With European states willing to buy gas at any price, some emerging countries are having difficulty finding the methane they need. WATCH THE VIDEO
The interruption of Russian supplies to Europe has led the Old Continent to increase purchases of liquefied gas, the one transported in liquid form by ship. According to the International Energy Agency, imports in 2022 rose by 55 percent. But the international supply of liquefied gas is limited: this is why, in the face of European purchases, there are those who have had to do without it. According to ICIS data processing, countries such as Bangladesh, Pakistan and India have experienced sharp drops in supplies.
The liquefied gas market will in fact remain tense at least until 2026, when new projects will come into operation. To turn methane into a liquid state, liquefaction plants are needed that require huge capital and years to build.
Asia running out of gas
Pakistan – faced with an auction to buy liquefied gas until 2029 – has not received any offers from sellers. The country, also hit by violent floods in recent months, is suffering major blackouts, especially in some regions. So much so that the Islamabad government is turning to Russia to receive gas supplies by ship, according to the Tass agency. The Pakistani ambassador to Moscow said he said the country was in dire straits: “We had a long-term contract with a supplier company, at a fixed price. But when the global value of the gas went up, they decided to sell it. elsewhere. That is why we have started talks with Russia “.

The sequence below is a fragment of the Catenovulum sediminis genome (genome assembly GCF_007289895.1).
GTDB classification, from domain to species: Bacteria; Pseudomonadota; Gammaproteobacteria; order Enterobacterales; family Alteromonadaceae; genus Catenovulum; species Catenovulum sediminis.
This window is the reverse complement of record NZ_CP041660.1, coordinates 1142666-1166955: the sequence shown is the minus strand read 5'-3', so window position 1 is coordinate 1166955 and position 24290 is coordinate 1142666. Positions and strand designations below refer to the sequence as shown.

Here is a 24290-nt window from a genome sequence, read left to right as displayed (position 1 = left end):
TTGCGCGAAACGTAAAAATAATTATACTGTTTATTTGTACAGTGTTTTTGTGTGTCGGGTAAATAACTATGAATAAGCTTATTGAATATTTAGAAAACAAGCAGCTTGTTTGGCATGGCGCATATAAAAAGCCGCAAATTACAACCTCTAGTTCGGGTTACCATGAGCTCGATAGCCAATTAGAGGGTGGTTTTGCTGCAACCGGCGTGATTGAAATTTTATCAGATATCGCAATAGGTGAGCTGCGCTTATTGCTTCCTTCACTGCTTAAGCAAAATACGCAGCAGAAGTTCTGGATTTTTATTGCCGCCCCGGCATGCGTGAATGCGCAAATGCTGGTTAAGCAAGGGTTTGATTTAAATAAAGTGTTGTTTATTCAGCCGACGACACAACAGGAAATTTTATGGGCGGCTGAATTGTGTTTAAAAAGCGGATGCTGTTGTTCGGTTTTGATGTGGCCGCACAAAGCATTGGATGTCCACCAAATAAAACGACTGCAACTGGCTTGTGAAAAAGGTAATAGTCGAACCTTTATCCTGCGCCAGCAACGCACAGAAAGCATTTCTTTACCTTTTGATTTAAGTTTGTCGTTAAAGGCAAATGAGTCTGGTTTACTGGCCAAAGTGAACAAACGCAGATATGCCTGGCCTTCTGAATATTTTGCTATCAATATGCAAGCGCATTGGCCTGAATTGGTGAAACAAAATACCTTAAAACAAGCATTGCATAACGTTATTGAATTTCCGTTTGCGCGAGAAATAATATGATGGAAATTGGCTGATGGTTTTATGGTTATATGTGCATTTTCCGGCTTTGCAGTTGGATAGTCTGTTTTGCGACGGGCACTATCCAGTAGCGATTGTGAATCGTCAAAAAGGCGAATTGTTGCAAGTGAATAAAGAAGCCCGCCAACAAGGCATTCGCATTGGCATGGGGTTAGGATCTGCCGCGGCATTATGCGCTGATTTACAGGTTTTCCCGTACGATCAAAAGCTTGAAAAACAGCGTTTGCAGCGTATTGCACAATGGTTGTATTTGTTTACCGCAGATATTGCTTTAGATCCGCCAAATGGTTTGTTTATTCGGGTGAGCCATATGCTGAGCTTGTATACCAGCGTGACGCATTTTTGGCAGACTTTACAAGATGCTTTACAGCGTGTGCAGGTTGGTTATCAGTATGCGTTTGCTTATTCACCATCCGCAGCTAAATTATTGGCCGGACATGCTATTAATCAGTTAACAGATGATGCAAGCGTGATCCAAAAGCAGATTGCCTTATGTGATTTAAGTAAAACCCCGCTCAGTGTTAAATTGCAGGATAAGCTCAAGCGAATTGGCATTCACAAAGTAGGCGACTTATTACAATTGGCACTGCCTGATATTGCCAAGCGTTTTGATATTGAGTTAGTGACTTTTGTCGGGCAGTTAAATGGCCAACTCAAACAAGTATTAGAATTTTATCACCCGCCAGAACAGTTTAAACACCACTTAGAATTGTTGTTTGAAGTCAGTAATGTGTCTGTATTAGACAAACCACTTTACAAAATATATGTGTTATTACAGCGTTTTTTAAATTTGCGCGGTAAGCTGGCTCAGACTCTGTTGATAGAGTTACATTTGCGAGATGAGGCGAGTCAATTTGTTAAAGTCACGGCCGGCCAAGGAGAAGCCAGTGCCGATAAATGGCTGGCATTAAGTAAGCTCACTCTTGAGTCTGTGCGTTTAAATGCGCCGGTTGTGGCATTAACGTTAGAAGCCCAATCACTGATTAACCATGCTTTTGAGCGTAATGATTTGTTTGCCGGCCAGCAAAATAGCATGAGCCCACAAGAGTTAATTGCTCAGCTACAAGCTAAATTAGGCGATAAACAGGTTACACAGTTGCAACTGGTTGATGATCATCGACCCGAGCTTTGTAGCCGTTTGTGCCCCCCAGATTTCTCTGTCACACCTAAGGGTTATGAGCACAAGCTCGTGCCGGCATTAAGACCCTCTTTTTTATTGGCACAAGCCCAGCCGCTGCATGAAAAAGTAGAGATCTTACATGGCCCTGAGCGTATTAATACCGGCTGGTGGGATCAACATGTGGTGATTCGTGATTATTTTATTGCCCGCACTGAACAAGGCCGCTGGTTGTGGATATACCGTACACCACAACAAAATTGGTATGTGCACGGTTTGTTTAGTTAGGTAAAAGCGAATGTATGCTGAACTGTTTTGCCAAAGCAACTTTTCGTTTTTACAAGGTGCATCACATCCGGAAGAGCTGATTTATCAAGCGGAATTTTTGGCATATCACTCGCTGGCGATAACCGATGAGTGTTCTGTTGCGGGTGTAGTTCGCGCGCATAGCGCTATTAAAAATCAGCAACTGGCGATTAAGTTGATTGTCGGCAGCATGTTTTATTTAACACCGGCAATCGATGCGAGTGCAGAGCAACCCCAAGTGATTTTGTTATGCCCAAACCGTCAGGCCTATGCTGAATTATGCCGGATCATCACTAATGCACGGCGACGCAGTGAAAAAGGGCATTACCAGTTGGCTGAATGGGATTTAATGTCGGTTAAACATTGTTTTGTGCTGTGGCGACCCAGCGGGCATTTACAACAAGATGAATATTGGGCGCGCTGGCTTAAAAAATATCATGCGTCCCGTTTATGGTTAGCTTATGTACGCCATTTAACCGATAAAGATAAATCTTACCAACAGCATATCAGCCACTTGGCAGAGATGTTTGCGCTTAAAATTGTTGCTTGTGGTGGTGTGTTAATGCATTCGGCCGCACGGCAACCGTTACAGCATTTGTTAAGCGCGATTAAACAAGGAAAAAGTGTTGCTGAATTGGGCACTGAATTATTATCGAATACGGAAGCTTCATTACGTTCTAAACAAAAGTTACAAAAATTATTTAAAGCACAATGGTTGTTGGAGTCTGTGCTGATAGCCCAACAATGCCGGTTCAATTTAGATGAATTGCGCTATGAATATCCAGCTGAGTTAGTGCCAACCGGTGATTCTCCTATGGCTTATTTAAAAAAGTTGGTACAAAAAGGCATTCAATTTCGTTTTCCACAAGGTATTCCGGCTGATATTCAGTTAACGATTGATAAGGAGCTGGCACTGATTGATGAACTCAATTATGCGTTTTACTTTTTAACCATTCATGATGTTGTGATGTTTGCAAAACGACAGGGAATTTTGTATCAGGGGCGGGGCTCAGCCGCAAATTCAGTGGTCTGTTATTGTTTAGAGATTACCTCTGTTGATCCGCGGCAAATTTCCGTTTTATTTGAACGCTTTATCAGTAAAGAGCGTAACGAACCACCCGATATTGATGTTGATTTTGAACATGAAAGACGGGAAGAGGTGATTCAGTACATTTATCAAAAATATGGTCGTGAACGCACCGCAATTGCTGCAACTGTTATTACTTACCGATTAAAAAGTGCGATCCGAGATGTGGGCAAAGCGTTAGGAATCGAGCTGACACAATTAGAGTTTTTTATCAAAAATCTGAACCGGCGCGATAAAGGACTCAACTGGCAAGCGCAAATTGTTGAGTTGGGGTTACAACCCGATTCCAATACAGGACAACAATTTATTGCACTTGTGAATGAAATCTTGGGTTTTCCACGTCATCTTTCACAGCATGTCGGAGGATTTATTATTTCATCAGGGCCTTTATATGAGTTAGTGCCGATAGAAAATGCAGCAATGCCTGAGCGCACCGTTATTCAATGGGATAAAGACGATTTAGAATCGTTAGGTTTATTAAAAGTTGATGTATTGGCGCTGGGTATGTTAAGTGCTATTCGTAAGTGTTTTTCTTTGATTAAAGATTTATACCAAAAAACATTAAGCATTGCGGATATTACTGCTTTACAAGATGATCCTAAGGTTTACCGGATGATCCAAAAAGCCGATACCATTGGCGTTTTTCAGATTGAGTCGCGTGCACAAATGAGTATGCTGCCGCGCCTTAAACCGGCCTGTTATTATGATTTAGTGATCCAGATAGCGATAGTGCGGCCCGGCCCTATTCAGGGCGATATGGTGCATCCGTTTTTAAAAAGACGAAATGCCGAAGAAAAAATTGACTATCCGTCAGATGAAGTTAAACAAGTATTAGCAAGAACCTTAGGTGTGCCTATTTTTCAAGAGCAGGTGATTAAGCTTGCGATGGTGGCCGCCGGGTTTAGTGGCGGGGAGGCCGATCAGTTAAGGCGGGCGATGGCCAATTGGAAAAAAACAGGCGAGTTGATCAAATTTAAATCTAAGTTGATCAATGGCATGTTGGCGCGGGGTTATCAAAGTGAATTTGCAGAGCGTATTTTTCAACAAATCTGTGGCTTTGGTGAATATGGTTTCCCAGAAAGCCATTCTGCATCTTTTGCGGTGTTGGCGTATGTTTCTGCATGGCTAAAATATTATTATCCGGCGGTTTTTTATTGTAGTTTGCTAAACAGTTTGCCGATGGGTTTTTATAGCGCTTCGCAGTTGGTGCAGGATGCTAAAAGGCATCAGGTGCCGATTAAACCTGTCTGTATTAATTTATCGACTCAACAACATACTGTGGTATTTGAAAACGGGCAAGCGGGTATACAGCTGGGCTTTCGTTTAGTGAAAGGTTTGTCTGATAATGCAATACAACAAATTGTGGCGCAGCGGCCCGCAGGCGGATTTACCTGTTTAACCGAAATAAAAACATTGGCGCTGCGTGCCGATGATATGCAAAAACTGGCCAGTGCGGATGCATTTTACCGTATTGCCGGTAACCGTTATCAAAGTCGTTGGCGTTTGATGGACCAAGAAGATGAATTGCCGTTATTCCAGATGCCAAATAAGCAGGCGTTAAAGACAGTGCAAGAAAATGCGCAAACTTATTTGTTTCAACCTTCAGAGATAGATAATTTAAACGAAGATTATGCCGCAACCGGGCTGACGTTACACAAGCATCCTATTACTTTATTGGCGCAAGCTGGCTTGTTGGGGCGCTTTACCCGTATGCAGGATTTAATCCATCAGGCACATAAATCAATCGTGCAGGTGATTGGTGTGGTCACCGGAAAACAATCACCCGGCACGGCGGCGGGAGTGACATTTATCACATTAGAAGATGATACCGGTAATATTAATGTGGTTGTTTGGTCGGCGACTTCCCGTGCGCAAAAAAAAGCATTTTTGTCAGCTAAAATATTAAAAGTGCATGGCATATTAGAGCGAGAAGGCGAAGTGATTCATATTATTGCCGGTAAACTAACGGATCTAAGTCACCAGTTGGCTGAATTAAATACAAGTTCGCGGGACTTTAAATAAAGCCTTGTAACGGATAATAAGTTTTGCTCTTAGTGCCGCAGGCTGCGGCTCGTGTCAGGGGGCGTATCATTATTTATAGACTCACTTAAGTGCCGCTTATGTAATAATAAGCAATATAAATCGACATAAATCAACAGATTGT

In Pakistan, as in Bangladesh and India, the obligatory route has been to burn more oil and coal instead of gas. However, fuels that are much more polluting than methane.
China: stop on liquefied gas exports
China also reduced its liquefied gas imports. But the case of Beijing is different: the Chinese would have the money to compete with European prices, but right now they need less gas given the economic slowdown in the country. Due to Covid restrictions, China is about to hit the lowest level of economic growth in the past two decades (excluding 2020). Despite this, the Beijing government has requested its energy companies to stop exporting liquefied gas to Europe, to avoid a shortage during the winter.
Unbeatable European prices
European competition is hard to beat. The price paid by the EU states is consistently higher than the Asian reference index, the JKM. This is why more and more LNG carriers are heading to European regasifiers, in exchange for very high prices that developing countries cannot afford.
Europe has also bought up regasification ships (i.e. floating and temporary plants in which liquefied gas can be re-transformed into a gaseous state): for the next few years – according to the IEA – European countries would have secured 18 ships between those under construction and available on the market of the total 23.
Congested Spanish regasifiers
In recent days, according to the operator that manages the Spanish gas network, it would not have been possible to guarantee a regasification slot for all ships. And for this there would be several liquefied gas tankers queuing to enter Spanish ports.
What would change with the price ceiling
A condition that could change if Europe imposes a ceiling on the price of gas. In this case, liquefied gas exporters operating in the so-called “spot” market (ie not tied to long-term contracts) could direct their ships to the countries that offer more.